Choosing the right pickup truck can be the difference between getting the job done and not getting the job at all. It can mean a great value for your money, or it can just be another car payment sitting in your driveway; one with a really big trunk. It has to fit your needs and your budget. There are several choices that need to be made which will decide whether your truck performs sufficiently and economically for you or simply makes you wish you’d chosen another. With all the available options being produced today, that choice is getting more difficult to make every year. Here are a few tips to help you in your quest for the best working vehicle in the industry.

Powertrain

Do you want economy or power? That’s the biggest question to ask yourself when choosing a powertrain. If you’ll be doing some heavy hauling, towing, or off-road work, you’ll want to go with something in the range of a full-size ½-ton pickup or larger with at least an 8-cylinder engine or larger. Remember to check out the available torque your vehicle puts out. The higher the torque, the more powerful the vehicle. Horsepower is more for show. Some recommendations on the large workhorses with massive torque for the 2010-2011 model years are:

Ford F-150, F-250, F-350, and F-450 Super Duty – 6.2L V8 and 6.7L diesel

Dodge Ram 1500, 2500, and 3500 – 5.7L V8 and 6.7L diesel

Toyota Tundra CrewMax – 5.7L V8

Chevy Silverado 1500, 2500, and 3500HD – 6.0L and 6.6L V8s

GMC Sierra 1500, 2500, and 3500 HD – 6.0L and 6.6L V8s

If you’re only looking for light duty, and a more economical choice at the fuel pump, you’re better suited with a midsize or compact pickup that comes equipped with a smaller engine like a V6 or 4-cylinder. These include:

Ford Ranger – 2.3L 4-cyl. and 4.0L V6

Dodge Dakota – 3.7L V6

Chevy Colorado – 2.9L 4-cyl. and 3.7L 5-cyl.

GMC Canyon – 2.9L 4-cyl. and 3.7L 5-cyl.

Nissan Frontier – 2.5L 4-cyl. and 4.0L V6

Toyota Tacoma – 2.7L 4-cyl. and 4.0L V6

Another powertrain option that can make a vast difference in your truck’s compatibility is two or four-wheel drive. Even if you’re not going to be using your truck for major workloads, if you live in a climate that has inclement weather, you may want to stick with 4WD. It will sacrifice a couple miles per gallon at the pump, but you’ll appreciate the added handling in the winter. If you simply need a get-around-town vehicle, 2WD will be easier on fuel efficiency and suit you quite well. There’s also much less in the way of mechanical fixtures that can break on a 2WD truck.

Seating

Oddly enough, this is one of the choices that has the biggest effect on the overall price. How many do you need to seat? If it’s just you and one or two others, you’re safe with a regular cab or even an extended cab in a smaller pickup. If you need to haul around a work crew or a family, you’re better off going with one of the big boys and opting for the larger cabs. Something in the way of a Crew Cab or Mega Cab can typically seat 5 to 6 comfortably.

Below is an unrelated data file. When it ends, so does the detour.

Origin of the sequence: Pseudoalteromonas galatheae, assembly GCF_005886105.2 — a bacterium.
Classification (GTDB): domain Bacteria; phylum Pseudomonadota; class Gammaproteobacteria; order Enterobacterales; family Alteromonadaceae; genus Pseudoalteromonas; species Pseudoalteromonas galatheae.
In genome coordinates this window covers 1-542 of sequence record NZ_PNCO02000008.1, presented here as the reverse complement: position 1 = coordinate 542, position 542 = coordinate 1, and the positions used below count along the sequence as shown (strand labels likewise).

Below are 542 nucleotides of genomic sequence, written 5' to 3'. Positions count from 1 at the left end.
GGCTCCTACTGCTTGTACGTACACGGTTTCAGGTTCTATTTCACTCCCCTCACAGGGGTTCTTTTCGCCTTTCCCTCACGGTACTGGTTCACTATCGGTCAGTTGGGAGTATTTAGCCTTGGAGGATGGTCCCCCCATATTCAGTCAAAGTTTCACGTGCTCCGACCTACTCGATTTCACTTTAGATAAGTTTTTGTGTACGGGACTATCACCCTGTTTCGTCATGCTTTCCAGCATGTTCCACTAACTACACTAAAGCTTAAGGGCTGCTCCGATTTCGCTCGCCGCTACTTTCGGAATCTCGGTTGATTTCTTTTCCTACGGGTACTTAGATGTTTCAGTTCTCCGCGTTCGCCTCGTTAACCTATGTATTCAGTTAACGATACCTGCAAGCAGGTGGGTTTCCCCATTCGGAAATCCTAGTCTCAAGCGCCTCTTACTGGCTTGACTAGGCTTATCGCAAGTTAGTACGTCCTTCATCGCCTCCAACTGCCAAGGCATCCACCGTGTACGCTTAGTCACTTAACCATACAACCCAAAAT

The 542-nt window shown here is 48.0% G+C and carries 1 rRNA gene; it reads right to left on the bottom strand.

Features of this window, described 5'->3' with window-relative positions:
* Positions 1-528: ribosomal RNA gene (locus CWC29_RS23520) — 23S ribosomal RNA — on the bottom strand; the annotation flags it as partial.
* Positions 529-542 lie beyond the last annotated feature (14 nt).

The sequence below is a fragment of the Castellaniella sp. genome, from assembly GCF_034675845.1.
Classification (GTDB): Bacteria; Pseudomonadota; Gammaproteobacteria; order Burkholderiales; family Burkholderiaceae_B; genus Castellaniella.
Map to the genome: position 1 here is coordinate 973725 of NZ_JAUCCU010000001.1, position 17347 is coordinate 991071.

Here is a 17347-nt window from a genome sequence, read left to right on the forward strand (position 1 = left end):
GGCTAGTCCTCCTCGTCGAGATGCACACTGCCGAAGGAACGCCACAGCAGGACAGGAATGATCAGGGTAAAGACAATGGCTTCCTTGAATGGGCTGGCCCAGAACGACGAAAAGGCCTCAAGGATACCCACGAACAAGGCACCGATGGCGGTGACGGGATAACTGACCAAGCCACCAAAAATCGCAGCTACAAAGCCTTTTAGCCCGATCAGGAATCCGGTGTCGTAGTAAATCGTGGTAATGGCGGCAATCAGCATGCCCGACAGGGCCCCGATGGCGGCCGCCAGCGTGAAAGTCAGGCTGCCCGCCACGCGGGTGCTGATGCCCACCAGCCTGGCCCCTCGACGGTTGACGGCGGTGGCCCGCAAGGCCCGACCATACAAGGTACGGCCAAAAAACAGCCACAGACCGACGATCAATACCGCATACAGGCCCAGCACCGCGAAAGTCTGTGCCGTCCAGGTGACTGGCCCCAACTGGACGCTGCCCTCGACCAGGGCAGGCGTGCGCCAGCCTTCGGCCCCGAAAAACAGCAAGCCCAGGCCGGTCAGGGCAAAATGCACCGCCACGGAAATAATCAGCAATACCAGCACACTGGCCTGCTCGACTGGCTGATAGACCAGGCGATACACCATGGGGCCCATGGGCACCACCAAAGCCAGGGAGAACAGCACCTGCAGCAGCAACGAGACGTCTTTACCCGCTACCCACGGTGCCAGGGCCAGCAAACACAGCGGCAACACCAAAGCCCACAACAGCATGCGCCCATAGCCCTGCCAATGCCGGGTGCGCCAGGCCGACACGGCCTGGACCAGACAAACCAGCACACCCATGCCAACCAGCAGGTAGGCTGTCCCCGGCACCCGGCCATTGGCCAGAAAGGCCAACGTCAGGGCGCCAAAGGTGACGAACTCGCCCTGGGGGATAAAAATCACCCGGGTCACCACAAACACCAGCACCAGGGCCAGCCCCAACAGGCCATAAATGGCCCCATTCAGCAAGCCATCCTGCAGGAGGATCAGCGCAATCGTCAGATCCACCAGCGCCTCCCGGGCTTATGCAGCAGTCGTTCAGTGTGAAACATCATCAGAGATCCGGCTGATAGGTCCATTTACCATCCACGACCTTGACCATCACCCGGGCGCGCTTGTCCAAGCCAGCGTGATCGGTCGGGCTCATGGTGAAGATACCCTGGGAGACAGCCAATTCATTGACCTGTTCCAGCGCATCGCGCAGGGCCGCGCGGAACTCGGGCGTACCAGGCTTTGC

Bed Size

A standard pickup is going to come with what is called a “short bed.” This means the bed of the truck typically measures in the area of 6’ in length. Most of the trucks with very large cabs come with this size bed. Having extra seating in the cab means a bit of sacrifice in hauling capacity. On the other hand, a “long bed,” or bed that measures more in the range of 8’, is also available. It adds some extra hauling capacity, but does broaden the wheelbase which can hamper turning radius and handling. It will also drive the price up a little higher as well. Most people suffice with the short bed unless you’re using your vehicle for some major hauling or working.

Budget

Sometimes this is really what it’s all about, isn’t it? We all want the biggest and the best, no matter what our needs really are; but we have to stay within our price range. If money is no object, and kudos to you if that’s the case, then you can probably opt for one of the luxury model big boys like the F-350 King Ranch series, which has a starting price in the neighborhood of $46K and comes with everything but the kitchen sink. Many of the bigger luxury trucks are going to be in the $35K and $45K price range. You can still get a larger ½-ton truck starting around $20K, but don’t expect it come loaded with options. If you need more option, expect to pay around $25K to $30. The more midsize and compact trucks can be had starting around $17K and moving up from there.

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